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Eliminating plastic waste

 

On June, a pilot whale was stranded in a canal in southern Thailand and, despite efforts by residents and a team of veterinarians to save the mammal, it died after spitting out five plastic bags. An autopsy revealed 80 plastic bags and other debris inside its stomach. The sad incident once again raised public concern about the scourge of plastic waste contaminating our oceans. According to available statistics, Hong Kong produces over 2,000 tons of plastic waste daily in 2016, constituting more than 20 percent of the garbage we send to landfills. Solving the problem is not easy as most of the plastic waste does not decompose automatically. If we burn plastic, it releases harmful substances into the air. So we can only recycle. It is ideal if we could find other uses for discarded plastic bags, containers and other products. But the cost of recycling plastic is so high that the global recycling rate of plastic waste is only 9 percent. As a result, most of the plastic waste is buried in the soil or finds its way into the ocean.

 

Marine pollution

 

Marine pollution is one of the damages caused by plastic waste. Plastic waste floats around the sea and is dispersed by the tides and current. People found large amounts of plastic waste on beautiful beaches and even on the North Pole. Most surprisingly, 18 tons of plastic junk was found on a remote, uninhabited island in South Pacific. It is very alarming! Earlier research showed that plastic waste releases harmful chemicals into the ocean, affecting marine ecology, reducing the number of corals and disrupting the human food chain. Research at the University of Plymouth found that more than 30 percent of aquatic resources in Britain – cod, haddock, mackerel and shellfish – are contaminated with plastic-related chemicals. A similar situation has been found in Hong Kong. Some grey mullets being sold in the market were found to contain microplastics that directly affect public health.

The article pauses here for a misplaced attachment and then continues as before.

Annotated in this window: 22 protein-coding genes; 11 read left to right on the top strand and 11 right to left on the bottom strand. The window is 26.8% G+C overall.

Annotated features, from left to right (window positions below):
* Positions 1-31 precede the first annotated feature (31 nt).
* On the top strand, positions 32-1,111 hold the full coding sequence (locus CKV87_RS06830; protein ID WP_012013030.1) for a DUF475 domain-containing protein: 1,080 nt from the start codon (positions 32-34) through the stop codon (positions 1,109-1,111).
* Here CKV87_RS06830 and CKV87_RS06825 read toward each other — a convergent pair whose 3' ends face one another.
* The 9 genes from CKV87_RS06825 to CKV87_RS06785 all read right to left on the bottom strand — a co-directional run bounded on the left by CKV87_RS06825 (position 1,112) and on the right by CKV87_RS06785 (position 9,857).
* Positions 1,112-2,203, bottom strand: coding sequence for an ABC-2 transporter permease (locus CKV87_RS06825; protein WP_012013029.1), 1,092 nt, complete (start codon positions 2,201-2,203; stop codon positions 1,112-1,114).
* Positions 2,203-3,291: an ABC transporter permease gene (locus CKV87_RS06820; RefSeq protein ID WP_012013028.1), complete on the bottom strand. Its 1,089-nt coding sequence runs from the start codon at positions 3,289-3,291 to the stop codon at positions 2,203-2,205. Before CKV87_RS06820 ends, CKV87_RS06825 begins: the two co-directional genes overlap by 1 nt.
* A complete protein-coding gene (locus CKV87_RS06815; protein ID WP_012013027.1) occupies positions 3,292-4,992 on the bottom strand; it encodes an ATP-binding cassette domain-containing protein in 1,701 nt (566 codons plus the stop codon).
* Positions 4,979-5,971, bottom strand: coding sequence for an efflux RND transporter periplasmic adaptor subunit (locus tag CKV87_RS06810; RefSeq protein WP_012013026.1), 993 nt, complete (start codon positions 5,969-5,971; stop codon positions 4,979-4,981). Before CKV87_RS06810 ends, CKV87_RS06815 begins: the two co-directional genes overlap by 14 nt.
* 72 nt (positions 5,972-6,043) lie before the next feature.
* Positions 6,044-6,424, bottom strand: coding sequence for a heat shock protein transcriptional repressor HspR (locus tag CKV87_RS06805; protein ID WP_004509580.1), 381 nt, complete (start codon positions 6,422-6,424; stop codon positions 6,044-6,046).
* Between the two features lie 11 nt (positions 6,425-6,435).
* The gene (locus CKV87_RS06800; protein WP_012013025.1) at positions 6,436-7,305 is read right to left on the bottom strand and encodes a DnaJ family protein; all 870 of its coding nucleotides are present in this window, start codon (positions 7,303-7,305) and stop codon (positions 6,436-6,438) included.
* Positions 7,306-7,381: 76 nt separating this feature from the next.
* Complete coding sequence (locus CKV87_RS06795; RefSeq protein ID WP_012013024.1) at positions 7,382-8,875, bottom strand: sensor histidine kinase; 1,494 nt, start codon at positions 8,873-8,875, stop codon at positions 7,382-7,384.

Global response

 

Plastic waste damages the marine ecology. Many countries have appealed to the public to reduce their use of plastic products and launched plastic-free campaigns. Many cities have laws and regulations governing the use of plastic bags. In Kenya, for example, citizens are forbidden to produce, sell or use plastic bags. Violators may be fined as much as US$38,000 or jailed for up to four years. The United States and many countries in Europe have enacted legislation to prohibit the use or production of plastic particles that can appear in toothpaste and cosmetic products. In Vienna, a group of 12-year-old students, with the help of their teacher, initiated the Kids Save Ocean campaign to help educate the people about the importance of protecting our seas from plastic pollution. Recently, some countries in Europe have started considering banning plastic straws. There are proposals to use other materials such as bamboo, stainless steel or seaweed in making straws. In any case, cutting the use of plastic straws is becoming a trend. Taiwan is planning to prohibit fast-food restaurants and canteens from providing disposable plastic straws starting from next year, and completely ban the use of disposable plastic products, including plastic bags, disposable tableware, takeaway beverage cups, and plastic straws, by 2030. The same practice is also proposed in many European countries.

 

Achieve plastic-free in our daily living

 

Achieving a plastic-free world will have to start with our daily living. Reduce the use of disposable plastic tools and containers, bring your own shopping bags and water bottles: let’s make it a habit to reduce our plastic waste. The Hong Kong government can also consider adopting the policies of other countries to fully regulate the use of disposable plastic products. This can effectively reduce plastic usage and save the ocean.

 

 

 

 

Dr. Winnie Tang

Chairman of the Conservation E3 Foundation